The idea of challenging the status quo on this subject is not new to the international fresh food packaging manufacturer, but it said it is something that is wholeheartedly supported by the group through its continued focus on development of innovative fresh food-packaging solutions that keep foods fresher for longer.
Helene Roberts, director of marketing and innovation at Linpac, said: “One of the most effective ways to reduce food waste is to improve packaging. Linpac has certainly explored this to maximum effect, launching products that are smarter, lighter in weight and more sustainable year on year.
“Food packaging should be seen as a green technology”, adds Dr Roberts. “It not only extends the shelf life of food products, but also addresses waste-related portion control issues by allowing consumers to visibly see the contents and make an informed choice about the product contained within.”
Packaging offers a very tangible solution to the amount of food waste, but has often been overlooked because of misconceptions about its impact on the environment that have become so ingrained in society.
However, Dr Roberts stated: “I believe packaging is one of the most effective technologies invented, due to its protective and preserving qualities. For food and drink products, shelf life is a requirement to create low wastage rates between the packer filler and consumer. In the context of overall sustainability, it is evident that, contrary to popular misconception, packaging should be regarded as part of the solution, not part of the problem.”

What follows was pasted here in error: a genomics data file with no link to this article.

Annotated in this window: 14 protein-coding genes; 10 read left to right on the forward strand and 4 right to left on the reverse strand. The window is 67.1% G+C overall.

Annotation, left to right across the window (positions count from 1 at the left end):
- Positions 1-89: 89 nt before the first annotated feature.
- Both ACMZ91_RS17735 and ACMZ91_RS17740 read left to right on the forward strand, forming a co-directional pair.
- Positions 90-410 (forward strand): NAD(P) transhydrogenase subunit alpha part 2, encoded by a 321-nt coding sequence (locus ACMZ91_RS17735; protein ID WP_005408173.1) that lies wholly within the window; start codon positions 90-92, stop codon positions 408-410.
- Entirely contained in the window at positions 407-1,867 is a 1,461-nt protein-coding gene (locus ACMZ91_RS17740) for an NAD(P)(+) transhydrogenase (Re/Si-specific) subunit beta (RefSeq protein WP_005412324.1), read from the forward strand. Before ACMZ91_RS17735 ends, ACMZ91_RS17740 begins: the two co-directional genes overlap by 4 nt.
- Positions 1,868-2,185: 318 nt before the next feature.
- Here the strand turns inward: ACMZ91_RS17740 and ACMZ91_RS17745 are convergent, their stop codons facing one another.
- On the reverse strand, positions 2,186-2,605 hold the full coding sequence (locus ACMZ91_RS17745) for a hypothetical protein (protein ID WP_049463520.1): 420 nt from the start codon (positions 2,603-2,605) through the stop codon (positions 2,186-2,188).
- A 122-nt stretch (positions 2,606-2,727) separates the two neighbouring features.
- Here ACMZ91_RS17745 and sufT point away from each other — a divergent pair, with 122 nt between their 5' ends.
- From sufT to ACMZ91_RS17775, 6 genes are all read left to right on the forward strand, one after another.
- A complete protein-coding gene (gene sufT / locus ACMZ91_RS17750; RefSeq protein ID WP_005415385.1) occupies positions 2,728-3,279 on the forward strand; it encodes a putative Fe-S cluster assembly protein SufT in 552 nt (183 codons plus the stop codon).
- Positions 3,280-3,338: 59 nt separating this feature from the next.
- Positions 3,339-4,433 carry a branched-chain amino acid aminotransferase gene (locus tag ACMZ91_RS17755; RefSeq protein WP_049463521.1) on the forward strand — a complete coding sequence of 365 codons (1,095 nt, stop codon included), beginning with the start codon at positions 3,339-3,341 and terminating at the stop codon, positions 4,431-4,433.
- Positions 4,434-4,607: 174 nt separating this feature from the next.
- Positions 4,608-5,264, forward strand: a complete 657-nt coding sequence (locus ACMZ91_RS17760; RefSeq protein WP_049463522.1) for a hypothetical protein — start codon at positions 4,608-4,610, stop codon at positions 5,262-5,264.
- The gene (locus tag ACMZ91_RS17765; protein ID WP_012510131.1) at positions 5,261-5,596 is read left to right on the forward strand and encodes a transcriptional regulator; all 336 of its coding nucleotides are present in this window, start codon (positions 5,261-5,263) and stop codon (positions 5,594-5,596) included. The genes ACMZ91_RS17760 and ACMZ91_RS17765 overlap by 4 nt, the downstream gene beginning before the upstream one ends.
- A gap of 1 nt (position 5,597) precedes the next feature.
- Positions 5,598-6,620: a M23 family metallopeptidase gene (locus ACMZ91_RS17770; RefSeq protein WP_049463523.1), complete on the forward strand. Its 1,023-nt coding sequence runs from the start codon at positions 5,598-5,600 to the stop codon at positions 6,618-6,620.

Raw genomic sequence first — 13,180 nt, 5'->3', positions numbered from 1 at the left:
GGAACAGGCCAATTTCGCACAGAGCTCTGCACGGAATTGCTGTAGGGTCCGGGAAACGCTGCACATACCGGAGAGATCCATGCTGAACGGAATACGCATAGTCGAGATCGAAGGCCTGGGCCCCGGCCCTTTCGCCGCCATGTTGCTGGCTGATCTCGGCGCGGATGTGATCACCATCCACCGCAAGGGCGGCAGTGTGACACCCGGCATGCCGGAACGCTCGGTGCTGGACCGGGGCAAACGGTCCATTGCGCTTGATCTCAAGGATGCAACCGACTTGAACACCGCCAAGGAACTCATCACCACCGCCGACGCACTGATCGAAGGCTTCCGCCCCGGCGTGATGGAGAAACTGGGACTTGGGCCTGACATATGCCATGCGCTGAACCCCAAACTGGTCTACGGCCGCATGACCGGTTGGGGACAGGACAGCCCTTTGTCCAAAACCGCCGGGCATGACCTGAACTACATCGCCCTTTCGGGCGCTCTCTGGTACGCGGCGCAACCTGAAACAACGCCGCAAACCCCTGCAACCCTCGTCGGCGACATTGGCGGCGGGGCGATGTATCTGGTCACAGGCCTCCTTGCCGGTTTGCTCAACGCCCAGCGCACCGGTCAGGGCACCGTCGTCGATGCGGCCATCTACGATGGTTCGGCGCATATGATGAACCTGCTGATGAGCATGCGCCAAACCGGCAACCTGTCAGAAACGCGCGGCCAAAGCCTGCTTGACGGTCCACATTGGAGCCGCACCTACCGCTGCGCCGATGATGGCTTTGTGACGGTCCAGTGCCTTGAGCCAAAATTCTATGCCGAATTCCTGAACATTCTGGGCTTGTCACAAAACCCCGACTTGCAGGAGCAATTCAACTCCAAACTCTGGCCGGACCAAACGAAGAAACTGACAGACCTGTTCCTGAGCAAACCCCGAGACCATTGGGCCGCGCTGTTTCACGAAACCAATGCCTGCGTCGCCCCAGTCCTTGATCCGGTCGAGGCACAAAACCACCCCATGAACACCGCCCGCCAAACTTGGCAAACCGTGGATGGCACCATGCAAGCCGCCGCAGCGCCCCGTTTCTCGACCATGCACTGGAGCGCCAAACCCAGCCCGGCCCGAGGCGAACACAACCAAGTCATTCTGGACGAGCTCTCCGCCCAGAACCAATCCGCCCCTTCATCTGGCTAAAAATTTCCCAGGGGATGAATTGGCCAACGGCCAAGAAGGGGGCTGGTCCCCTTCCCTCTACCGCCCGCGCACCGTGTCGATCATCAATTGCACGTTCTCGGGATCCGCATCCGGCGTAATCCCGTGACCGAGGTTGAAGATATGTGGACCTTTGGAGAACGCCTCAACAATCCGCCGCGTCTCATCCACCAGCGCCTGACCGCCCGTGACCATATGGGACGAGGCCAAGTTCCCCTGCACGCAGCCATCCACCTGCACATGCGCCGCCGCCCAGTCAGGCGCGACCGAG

As part of the inquiry, the EFRA Committee will examine the impact of initiatives aimed at reducing food waste or if legislation is required. It will also look at effective measures set by retailers, the hospitality sector, local councils and consumers.
The committee also stated that 85% of food waste comes from homes, with the average family spending £700 a year on food that is not consumed.
A new tray design recently developed by the company, in partnership with Tesco and Cargill, is a ‘split pack’ for poultry that addresses portion control and food waste concerns. The perforated tray is designed for two chicken breast fillets that can be split into two individually sealed compartments. This will enable consumers to ‘eat one and keep one’ helping them to reduce food waste at home.
The positive effect of adopting compartmental packaging solutions could be far reaching. According to WRAP, the UK wastes 110,000 tonnes of avoidable poultry meat each year. If similar split packs were adopted across the market, WRAP estimates that up to 10,000 tonnes of food waste could be prevented.
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